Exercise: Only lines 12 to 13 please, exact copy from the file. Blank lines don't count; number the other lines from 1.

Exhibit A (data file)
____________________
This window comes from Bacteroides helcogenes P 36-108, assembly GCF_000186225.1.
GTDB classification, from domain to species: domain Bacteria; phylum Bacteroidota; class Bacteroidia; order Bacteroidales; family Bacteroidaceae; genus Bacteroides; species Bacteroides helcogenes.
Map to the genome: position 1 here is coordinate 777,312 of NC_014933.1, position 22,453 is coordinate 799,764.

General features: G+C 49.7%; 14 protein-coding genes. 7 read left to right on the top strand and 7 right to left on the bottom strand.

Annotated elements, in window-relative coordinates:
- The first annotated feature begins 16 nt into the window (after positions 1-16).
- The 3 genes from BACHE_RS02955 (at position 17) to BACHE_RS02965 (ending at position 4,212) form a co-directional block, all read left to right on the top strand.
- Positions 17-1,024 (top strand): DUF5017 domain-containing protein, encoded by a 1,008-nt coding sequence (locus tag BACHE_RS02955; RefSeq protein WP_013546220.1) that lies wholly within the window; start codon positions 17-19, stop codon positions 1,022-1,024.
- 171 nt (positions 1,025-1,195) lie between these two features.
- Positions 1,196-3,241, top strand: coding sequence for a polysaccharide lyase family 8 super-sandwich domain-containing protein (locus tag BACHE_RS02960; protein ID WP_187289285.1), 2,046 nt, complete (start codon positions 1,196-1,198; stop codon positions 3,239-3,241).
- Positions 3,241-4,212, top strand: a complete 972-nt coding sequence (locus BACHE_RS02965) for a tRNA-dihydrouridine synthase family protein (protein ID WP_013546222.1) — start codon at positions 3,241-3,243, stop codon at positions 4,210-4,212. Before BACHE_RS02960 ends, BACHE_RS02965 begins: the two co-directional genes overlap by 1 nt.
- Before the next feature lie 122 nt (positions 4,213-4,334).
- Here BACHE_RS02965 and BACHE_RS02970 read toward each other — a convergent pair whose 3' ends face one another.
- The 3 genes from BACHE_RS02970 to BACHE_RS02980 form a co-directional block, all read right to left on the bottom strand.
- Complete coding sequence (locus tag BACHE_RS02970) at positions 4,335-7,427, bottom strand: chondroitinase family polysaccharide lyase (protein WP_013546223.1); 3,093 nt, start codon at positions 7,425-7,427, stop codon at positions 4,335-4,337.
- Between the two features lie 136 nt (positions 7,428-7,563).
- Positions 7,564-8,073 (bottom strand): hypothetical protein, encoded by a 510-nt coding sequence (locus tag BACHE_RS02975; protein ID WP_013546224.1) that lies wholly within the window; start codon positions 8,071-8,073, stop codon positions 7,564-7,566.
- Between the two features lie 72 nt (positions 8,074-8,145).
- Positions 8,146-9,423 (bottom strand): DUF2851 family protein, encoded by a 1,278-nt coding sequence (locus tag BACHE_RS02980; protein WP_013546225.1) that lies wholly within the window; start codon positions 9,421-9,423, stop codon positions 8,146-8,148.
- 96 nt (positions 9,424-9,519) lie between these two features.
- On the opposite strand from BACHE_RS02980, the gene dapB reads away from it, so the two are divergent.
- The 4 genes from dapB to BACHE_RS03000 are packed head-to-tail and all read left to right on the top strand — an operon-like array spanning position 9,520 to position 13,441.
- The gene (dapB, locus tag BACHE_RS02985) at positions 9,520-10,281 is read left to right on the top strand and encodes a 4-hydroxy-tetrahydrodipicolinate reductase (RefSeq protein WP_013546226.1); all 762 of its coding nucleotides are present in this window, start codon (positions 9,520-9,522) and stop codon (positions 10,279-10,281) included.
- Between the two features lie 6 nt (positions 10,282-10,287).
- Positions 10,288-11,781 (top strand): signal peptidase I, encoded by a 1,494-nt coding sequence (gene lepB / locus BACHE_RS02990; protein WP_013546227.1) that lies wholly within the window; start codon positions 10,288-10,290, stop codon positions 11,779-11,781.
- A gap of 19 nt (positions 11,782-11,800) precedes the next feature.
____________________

- Before the next feature lie 122 nt (positions 4,213-4,334).
- Here BACHE_RS02965 and BACHE_RS02970 read toward each other — a convergent pair whose 3' ends face one another.